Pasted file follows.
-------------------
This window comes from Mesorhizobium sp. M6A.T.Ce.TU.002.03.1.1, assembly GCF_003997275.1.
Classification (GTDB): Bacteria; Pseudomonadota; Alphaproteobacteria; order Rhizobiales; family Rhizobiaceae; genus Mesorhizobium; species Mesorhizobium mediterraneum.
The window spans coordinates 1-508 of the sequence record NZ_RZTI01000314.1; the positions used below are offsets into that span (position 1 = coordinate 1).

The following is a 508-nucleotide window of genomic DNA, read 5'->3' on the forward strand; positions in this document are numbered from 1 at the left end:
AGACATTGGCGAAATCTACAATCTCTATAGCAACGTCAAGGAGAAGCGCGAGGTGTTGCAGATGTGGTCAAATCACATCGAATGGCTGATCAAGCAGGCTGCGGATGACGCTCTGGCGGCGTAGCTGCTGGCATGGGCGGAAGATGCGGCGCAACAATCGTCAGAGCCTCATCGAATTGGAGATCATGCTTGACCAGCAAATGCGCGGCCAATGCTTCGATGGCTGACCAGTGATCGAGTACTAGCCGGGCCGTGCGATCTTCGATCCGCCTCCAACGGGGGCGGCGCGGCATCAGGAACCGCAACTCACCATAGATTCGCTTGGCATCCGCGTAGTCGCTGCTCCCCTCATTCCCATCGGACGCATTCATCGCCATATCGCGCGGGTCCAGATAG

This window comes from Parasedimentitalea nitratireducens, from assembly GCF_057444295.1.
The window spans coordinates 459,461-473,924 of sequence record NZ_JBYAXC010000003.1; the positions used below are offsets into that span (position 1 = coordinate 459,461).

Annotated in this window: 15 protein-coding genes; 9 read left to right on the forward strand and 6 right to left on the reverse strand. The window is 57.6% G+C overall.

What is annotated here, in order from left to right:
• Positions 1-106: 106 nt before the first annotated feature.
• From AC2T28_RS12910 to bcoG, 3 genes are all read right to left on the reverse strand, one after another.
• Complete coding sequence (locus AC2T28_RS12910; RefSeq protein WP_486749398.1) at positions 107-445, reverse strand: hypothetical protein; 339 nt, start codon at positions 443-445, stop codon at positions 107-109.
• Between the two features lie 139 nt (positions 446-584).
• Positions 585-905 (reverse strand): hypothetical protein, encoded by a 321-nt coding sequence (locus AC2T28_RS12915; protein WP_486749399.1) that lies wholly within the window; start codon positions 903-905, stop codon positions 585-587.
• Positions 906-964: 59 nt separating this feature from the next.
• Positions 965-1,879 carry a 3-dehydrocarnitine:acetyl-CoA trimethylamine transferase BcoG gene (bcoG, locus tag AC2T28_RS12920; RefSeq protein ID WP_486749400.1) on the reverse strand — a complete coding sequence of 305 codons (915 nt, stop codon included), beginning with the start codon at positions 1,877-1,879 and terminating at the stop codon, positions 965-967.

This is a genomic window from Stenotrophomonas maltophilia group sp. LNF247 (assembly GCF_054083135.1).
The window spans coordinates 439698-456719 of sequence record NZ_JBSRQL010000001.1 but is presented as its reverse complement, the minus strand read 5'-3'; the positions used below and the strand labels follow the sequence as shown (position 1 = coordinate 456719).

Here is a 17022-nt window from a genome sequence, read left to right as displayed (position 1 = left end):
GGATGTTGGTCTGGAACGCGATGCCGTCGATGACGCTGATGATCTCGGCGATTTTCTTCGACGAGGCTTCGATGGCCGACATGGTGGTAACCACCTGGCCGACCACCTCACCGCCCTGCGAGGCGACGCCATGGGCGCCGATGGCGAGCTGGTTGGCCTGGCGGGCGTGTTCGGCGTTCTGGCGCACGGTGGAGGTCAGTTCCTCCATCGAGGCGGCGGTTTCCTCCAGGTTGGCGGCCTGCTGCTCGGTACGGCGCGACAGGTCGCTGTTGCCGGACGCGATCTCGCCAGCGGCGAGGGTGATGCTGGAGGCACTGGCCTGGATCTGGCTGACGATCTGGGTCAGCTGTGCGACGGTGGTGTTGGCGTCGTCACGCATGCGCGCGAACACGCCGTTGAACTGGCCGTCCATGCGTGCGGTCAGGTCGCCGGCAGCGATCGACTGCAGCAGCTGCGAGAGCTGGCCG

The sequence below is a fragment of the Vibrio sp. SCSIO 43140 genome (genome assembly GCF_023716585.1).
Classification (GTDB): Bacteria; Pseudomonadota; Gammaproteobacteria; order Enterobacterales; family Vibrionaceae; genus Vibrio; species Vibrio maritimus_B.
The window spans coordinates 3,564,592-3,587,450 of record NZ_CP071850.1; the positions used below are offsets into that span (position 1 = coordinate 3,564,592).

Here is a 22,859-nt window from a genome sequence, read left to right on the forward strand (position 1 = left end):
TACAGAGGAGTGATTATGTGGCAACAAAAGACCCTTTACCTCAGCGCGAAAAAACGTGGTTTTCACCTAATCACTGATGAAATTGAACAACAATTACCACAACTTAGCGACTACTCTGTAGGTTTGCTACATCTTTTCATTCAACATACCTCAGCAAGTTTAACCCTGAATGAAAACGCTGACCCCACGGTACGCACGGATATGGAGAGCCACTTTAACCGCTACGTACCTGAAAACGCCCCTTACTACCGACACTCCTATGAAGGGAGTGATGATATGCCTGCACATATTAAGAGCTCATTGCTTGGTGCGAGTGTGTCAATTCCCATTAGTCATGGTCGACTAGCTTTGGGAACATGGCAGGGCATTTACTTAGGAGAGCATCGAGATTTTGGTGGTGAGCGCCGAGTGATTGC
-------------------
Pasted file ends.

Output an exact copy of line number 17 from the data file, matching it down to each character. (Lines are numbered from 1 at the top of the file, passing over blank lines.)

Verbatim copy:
This is a genomic window from Stenotrophomonas maltophilia group sp. LNF247 (assembly GCF_054083135.1).